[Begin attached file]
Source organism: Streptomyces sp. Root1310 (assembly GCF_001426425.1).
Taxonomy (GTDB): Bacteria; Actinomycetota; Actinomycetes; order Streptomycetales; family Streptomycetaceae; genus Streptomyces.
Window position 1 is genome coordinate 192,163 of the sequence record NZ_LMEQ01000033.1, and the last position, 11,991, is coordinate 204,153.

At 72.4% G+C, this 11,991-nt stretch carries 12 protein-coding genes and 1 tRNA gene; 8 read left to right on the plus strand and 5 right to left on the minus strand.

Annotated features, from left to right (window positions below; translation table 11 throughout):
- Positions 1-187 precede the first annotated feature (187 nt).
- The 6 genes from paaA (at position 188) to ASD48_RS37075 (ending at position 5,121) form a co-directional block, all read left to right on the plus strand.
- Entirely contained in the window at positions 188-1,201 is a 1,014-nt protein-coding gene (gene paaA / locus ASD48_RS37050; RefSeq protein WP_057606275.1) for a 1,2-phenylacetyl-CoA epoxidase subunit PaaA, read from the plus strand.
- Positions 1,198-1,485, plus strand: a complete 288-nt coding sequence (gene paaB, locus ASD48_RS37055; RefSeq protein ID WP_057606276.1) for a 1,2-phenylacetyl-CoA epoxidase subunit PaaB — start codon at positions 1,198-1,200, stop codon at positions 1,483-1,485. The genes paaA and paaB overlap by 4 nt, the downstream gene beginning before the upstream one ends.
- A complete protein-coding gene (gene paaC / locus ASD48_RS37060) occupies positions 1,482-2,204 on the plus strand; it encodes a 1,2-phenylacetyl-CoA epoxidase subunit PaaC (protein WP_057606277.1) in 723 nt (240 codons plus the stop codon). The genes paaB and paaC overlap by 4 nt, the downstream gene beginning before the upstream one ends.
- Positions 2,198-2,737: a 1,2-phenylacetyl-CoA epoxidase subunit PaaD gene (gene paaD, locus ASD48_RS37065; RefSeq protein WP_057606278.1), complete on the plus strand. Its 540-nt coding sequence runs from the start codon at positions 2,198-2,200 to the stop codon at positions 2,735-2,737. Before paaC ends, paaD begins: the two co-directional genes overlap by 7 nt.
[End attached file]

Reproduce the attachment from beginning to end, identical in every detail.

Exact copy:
Source organism: Streptomyces sp. Root1310 (assembly GCF_001426425.1).
Taxonomy (GTDB): Bacteria; Actinomycetota; Actinomycetes; order Streptomycetales; family Streptomycetaceae; genus Streptomyces.
Window position 1 is genome coordinate 192,163 of the sequence record NZ_LMEQ01000033.1, and the last position, 11,991, is coordinate 204,153.

At 72.4% G+C, this 11,991-nt stretch carries 12 protein-coding genes and 1 tRNA gene; 8 read left to right on the plus strand and 5 right to left on the minus strand.

Annotated features, from left to right (window positions below; translation table 11 throughout):
- Positions 1-187 precede the first annotated feature (187 nt).
- The 6 genes from paaA (at position 188) to ASD48_RS37075 (ending at position 5,121) form a co-directional block, all read left to right on the plus strand.
- Entirely contained in the window at positions 188-1,201 is a 1,014-nt protein-coding gene (gene paaA / locus ASD48_RS37050; RefSeq protein WP_057606275.1) for a 1,2-phenylacetyl-CoA epoxidase subunit PaaA, read from the plus strand.
- Positions 1,198-1,485, plus strand: a complete 288-nt coding sequence (gene paaB, locus ASD48_RS37055; RefSeq protein ID WP_057606276.1) for a 1,2-phenylacetyl-CoA epoxidase subunit PaaB — start codon at positions 1,198-1,200, stop codon at positions 1,483-1,485. The genes paaA and paaB overlap by 4 nt, the downstream gene beginning before the upstream one ends.
- A complete protein-coding gene (gene paaC / locus ASD48_RS37060) occupies positions 1,482-2,204 on the plus strand; it encodes a 1,2-phenylacetyl-CoA epoxidase subunit PaaC (protein WP_057606277.1) in 723 nt (240 codons plus the stop codon). The genes paaB and paaC overlap by 4 nt, the downstream gene beginning before the upstream one ends.
- Positions 2,198-2,737: a 1,2-phenylacetyl-CoA epoxidase subunit PaaD gene (gene paaD, locus ASD48_RS37065; RefSeq protein WP_057606278.1), complete on the plus strand. Its 540-nt coding sequence runs from the start codon at positions 2,198-2,200 to the stop codon at positions 2,735-2,737. Before paaC ends, paaD begins: the two co-directional genes overlap by 7 nt.